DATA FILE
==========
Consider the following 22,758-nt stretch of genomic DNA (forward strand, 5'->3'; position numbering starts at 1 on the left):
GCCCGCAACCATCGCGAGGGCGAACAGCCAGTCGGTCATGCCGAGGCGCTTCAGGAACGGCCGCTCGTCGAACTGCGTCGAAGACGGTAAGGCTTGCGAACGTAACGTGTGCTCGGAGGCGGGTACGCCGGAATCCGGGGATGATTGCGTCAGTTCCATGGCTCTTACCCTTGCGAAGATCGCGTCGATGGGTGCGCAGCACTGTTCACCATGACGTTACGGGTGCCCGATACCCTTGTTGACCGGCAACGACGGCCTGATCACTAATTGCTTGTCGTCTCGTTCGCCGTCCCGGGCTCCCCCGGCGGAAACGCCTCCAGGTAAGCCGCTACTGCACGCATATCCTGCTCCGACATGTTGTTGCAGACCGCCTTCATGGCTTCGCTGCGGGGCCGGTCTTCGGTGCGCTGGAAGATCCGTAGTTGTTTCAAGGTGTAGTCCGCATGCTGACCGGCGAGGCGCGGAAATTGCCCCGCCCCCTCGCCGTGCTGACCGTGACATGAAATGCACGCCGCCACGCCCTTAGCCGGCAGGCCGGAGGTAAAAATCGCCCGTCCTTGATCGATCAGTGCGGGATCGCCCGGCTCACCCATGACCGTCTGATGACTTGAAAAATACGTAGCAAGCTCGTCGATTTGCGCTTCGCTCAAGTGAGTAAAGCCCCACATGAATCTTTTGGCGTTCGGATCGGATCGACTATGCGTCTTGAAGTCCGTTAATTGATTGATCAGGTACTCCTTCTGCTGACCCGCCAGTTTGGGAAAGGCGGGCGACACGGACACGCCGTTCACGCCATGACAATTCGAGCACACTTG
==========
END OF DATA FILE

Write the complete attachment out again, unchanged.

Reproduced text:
Consider the following 22,758-nt stretch of genomic DNA (forward strand, 5'->3'; position numbering starts at 1 on the left):
GCCCGCAACCATCGCGAGGGCGAACAGCCAGTCGGTCATGCCGAGGCGCTTCAGGAACGGCCGCTCGTCGAACTGCGTCGAAGACGGTAAGGCTTGCGAACGTAACGTGTGCTCGGAGGCGGGTACGCCGGAATCCGGGGATGATTGCGTCAGTTCCATGGCTCTTACCCTTGCGAAGATCGCGTCGATGGGTGCGCAGCACTGTTCACCATGACGTTACGGGTGCCCGATACCCTTGTTGACCGGCAACGACGGCCTGATCACTAATTGCTTGTCGTCTCGTTCGCCGTCCCGGGCTCCCCCGGCGGAAACGCCTCCAGGTAAGCCGCTACTGCACGCATATCCTGCTCCGACATGTTGTTGCAGACCGCCTTCATGGCTTCGCTGCGGGGCCGGTCTTCGGTGCGCTGGAAGATCCGTAGTTGTTTCAAGGTGTAGTCCGCATGCTGACCGGCGAGGCGCGGAAATTGCCCCGCCCCCTCGCCGTGCTGACCGTGACATGAAATGCACGCCGCCACGCCCTTAGCCGGCAGGCCGGAGGTAAAAATCGCCCGTCCTTGATCGATCAGTGCGGGATCGCCCGGCTCACCCATGACCGTCTGATGACTTGAAAAATACGTAGCAAGCTCGTCGATTTGCGCTTCGCTCAAGTGAGTAAAGCCCCACATGAATCTTTTGGCGTTCGGATCGGATCGACTATGCGTCTTGAAGTCCGTTAATTGATTGATCAGGTACTCCTTCTGCTGACCCGCCAGTTTGGGAAAGGCGGGCGACACGGACACGCCGTTCACGCCATGACAATTCGAGCACACTTG